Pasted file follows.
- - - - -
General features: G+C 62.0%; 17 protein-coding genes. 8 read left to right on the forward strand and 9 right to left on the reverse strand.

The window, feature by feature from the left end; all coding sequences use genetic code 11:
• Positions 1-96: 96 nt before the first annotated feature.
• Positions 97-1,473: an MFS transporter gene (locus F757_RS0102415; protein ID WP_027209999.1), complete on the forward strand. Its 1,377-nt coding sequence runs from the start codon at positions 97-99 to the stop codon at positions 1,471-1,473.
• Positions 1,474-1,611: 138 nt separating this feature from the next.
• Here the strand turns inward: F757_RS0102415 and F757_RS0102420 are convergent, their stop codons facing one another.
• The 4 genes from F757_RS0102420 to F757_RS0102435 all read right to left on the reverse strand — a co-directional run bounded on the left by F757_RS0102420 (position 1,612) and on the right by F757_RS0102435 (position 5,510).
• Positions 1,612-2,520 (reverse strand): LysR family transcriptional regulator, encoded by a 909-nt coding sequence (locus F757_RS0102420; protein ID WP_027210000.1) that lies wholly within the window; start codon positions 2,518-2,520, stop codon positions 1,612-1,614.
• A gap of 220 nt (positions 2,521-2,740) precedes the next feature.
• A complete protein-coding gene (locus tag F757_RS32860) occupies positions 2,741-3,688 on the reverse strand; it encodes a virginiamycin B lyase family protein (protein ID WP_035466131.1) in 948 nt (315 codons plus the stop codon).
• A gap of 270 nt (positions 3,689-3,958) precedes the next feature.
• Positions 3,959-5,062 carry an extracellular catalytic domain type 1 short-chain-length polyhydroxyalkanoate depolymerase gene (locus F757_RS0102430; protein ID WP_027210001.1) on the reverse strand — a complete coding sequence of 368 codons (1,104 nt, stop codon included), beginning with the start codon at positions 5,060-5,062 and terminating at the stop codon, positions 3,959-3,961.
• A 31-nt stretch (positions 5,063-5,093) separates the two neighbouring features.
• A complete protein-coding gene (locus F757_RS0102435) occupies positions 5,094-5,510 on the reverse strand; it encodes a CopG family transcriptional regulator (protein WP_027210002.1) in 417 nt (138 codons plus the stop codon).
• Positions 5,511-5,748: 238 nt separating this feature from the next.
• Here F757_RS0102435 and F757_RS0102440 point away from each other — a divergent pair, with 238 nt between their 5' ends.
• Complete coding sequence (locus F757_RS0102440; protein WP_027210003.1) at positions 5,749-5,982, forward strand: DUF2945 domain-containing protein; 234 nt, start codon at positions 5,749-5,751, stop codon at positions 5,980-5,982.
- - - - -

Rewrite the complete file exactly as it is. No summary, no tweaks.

General features: G+C 62.0%; 17 protein-coding genes. 8 read left to right on the forward strand and 9 right to left on the reverse strand.

The window, feature by feature from the left end; all coding sequences use genetic code 11:
• Positions 1-96: 96 nt before the first annotated feature.
• Positions 97-1,473: an MFS transporter gene (locus F757_RS0102415; protein ID WP_027209999.1), complete on the forward strand. Its 1,377-nt coding sequence runs from the start codon at positions 97-99 to the stop codon at positions 1,471-1,473.
• Positions 1,474-1,611: 138 nt separating this feature from the next.
• Here the strand turns inward: F757_RS0102415 and F757_RS0102420 are convergent, their stop codons facing one another.
• The 4 genes from F757_RS0102420 to F757_RS0102435 all read right to left on the reverse strand — a co-directional run bounded on the left by F757_RS0102420 (position 1,612) and on the right by F757_RS0102435 (position 5,510).
• Positions 1,612-2,520 (reverse strand): LysR family transcriptional regulator, encoded by a 909-nt coding sequence (locus F757_RS0102420; protein ID WP_027210000.1) that lies wholly within the window; start codon positions 2,518-2,520, stop codon positions 1,612-1,614.
• A gap of 220 nt (positions 2,521-2,740) precedes the next feature.
• A complete protein-coding gene (locus tag F757_RS32860) occupies positions 2,741-3,688 on the reverse strand; it encodes a virginiamycin B lyase family protein (protein ID WP_035466131.1) in 948 nt (315 codons plus the stop codon).
• A gap of 270 nt (positions 3,689-3,958) precedes the next feature.
• Positions 3,959-5,062 carry an extracellular catalytic domain type 1 short-chain-length polyhydroxyalkanoate depolymerase gene (locus F757_RS0102430; protein ID WP_027210001.1) on the reverse strand — a complete coding sequence of 368 codons (1,104 nt, stop codon included), beginning with the start codon at positions 5,060-5,062 and terminating at the stop codon, positions 3,959-3,961.
• A 31-nt stretch (positions 5,063-5,093) separates the two neighbouring features.
• A complete protein-coding gene (locus F757_RS0102435) occupies positions 5,094-5,510 on the reverse strand; it encodes a CopG family transcriptional regulator (protein WP_027210002.1) in 417 nt (138 codons plus the stop codon).
• Positions 5,511-5,748: 238 nt separating this feature from the next.
• Here F757_RS0102435 and F757_RS0102440 point away from each other — a divergent pair, with 238 nt between their 5' ends.
• Complete coding sequence (locus F757_RS0102440; protein WP_027210003.1) at positions 5,749-5,982, forward strand: DUF2945 domain-containing protein; 234 nt, start codon at positions 5,749-5,751, stop codon at positions 5,980-5,982.